Having read all of the above comments, I’m still inclined to stick with simple market cap. trackers for the bulk of the equity assets within my portfolio but will, when I next rebalance, tweak it with a nod in the direction of value and small caps. However, I am aware that if this “nod” is, say 20%, of my equity assets, and has an out-performance of 2.5% (after additional charges), then the extra performance of my equity assets as a whole will have been enhanced by, you guessed it, .5%!

    Regarding the weighting towards the US, I think I’d have to look at factors like the turnover, dividend, profits of US companies compared to the rest of the world to help decide how much exposure you feel is appropriate. Also we need to remember that a big chunk of US companies’ business is generated overseas so you’re not just betting on the health of the US economy. But, yes, currency exposure can be a risk.

    Regarding the over-exposure to FTSE top 10 companies resulting from a market cap. tracker, yes it does mean that you get caught up in market bubbles but also, presumably, you also benefit from momentum. If there is a market bubble (anyone expecting that in the next 5 years?), then disciplined rebalancing between equities and other asset classes and between the UK and overseas equities will help reduce the impact of the bubble bursting.

    I would argue that is possible to recognise when equity markets are in “bubble territory”, even at the time. The difficulty, is jumping off the bandwagon early, watching it carry on moving, and enduring the scorn of any acquaintances who know what you’ve done! Bubbles can last a long time with the most extreme case being the UK residential property market.

    “Jumping of the bandwagon early” is of course not passive unless it happens as part of your passive rebalancing strategy. Which leads me to wonder whether limiting market sector allocation should also be part of a passive strategy and, if so, how it could be implemented for UK investors.

    It’s a pity that also there aren’t FTSE 100 decile trackers (top 10, 11-20, 21-30 etc), even if cap. weighted, which would allow a passive investor to very simply restrict exposure to a hand full of elephant cap. companies as they see fit.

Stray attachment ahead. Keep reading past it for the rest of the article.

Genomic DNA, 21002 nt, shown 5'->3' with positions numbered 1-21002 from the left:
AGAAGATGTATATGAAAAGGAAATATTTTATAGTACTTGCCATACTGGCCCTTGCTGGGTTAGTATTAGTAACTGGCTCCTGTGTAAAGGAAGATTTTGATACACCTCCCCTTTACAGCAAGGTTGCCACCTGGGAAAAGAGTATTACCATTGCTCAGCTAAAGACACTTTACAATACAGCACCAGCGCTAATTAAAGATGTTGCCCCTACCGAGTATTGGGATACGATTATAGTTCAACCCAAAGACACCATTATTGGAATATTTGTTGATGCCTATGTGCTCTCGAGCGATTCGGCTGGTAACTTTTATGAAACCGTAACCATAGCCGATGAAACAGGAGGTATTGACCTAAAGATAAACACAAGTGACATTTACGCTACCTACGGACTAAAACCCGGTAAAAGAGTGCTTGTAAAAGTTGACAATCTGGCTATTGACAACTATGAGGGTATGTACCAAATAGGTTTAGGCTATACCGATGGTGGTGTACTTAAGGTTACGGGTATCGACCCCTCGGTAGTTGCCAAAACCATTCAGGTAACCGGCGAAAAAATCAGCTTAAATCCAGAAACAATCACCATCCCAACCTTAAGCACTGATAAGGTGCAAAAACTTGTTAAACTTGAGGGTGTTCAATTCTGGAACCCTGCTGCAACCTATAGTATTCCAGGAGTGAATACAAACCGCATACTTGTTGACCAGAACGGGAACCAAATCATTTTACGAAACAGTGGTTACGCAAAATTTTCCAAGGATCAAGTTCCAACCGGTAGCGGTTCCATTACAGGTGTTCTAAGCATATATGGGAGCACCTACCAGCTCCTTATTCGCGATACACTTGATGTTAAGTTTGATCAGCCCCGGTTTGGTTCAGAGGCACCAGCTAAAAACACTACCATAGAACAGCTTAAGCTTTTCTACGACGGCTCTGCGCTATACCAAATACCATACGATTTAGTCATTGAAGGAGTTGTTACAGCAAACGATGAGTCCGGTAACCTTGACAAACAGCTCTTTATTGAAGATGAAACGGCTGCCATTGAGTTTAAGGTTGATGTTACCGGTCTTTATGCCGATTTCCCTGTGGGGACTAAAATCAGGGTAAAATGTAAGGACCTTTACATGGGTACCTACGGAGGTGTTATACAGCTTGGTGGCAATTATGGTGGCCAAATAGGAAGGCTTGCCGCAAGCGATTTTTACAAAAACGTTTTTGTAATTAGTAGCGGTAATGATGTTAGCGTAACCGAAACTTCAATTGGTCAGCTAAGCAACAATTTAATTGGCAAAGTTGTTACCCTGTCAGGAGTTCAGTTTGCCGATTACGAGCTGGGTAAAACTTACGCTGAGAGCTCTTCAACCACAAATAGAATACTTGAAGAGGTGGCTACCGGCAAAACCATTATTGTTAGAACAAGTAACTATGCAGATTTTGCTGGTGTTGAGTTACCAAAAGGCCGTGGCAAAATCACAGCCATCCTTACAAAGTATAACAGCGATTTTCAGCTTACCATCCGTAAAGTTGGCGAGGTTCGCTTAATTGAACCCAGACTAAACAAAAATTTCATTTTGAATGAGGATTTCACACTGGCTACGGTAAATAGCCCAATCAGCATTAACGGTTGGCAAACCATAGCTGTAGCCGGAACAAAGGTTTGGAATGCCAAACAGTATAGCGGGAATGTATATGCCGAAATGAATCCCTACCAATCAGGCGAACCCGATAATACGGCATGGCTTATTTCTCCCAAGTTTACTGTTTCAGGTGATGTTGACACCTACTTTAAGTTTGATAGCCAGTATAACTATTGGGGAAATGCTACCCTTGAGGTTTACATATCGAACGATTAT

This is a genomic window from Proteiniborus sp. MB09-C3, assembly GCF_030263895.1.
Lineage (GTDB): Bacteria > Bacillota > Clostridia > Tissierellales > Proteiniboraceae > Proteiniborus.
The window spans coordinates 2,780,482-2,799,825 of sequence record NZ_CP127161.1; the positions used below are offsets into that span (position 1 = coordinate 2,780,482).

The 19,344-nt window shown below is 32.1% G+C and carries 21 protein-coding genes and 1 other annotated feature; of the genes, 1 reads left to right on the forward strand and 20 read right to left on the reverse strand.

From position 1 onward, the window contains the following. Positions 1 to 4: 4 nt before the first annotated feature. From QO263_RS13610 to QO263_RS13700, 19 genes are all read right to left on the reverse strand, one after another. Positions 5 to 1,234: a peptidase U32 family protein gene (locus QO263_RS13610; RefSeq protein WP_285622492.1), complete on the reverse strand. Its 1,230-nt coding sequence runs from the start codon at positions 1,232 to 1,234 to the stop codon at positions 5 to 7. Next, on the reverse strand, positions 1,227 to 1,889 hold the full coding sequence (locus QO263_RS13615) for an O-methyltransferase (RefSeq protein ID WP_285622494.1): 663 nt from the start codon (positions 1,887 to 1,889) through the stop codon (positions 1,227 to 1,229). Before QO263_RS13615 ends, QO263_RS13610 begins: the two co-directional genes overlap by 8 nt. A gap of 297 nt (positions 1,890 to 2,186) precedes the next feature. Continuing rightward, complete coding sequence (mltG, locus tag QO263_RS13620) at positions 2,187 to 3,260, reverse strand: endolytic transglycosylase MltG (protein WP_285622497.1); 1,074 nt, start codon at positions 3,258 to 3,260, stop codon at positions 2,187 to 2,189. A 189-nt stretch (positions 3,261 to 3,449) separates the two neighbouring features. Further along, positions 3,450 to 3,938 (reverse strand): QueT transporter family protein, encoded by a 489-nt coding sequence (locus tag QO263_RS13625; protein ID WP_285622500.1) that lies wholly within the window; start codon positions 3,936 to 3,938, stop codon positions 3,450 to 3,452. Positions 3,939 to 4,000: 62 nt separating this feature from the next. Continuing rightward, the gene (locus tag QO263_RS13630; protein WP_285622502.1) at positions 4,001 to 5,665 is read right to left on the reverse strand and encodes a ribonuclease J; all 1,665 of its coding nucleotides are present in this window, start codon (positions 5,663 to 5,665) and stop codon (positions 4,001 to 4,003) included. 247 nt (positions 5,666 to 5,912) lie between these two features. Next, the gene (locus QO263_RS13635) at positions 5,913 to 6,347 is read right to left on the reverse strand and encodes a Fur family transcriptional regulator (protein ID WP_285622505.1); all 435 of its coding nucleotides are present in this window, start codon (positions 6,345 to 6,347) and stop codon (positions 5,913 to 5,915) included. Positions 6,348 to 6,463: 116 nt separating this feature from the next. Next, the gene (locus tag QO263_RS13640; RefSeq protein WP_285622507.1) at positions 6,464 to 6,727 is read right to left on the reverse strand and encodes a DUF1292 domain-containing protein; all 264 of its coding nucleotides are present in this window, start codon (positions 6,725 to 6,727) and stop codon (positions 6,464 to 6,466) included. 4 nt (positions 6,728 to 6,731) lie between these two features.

I’m deliberately not attempting to quantify anything (e.g. maximum sector exposure, maximum exposure to one company, maximum exposure to top 10 companies) because different investors would want different targets but I do feel there is a place for a variety of simple cheap cap. weighted trackers for passive investors wishing a greater level of diversification.

  • 56 The Accumulator May 2, 2013, 9:14 pm

    @ Grumpy – good thoughts. One of the things that’s becoming apparent from the debate on this thread is that we’re a bunch of very committed ‘passive’ investors who like to finesse. So I think we implicitly accept a higher than average level of complexity in our portfolios.

    But think one of the great selling in of passive investing is its simplicity. Anyone worried about the concentration of the FTSE 100 or All-Share would be well served diversifying across the standard asset classes – international, emerging markets, fixed income, real estate, maybe commodities, maybe small cap and value.

    After that you could overweight into a FTSE 250 fund. There is no real need to go any further except because you love it. As we clearly do.

    @ Ivan – it’s tough to commit 50% of your portfolio to the US when there are all the asset classes above to fit in plus a home bias because like PI and PC I am concerned about currency risk.

    I am 25% UK – diversified across market cap, small cap and value.

    I am 50% international – same split.

    But my market cap and small cap international funds are both 57% US and I don’t worry about it at all.

    I’m well diversified across the asset classes and sources of return and what metric would I use to change the verdict of the market into a more rational decision?

    As Grumpy says, if I could see a massive bubble inflating then I’d be prepared to take action, but it’s easier said than done. I wonder how many investors got out of Japan in 1989 or tech stocks in 1999?

  • 57 PC May 6, 2013, 5:01 pm

    http://www.thereformedbroker.com/2013/05/06/fundamentally-weighted-vs-cap-weighted-indices/ yet another article on cap weighted. v fundamental indexes

  • 58 Geo May 10, 2013, 8:34 am

    Dimensional has popped up on TD Direct.

  • 59 mucgoo May 25, 2013, 9:11 pm


    TER of 0.35%. The best physical market cap index is 0.3%(HSBC) and the artificial dbx at 0.2%.
    Its artificial.
    Only started in May 2012 so no indication of how good the tracking is. Total of about £60 million so not promising for tracking economics of scale.
    Nearly non existent volume but authorised participant should keep the spread low.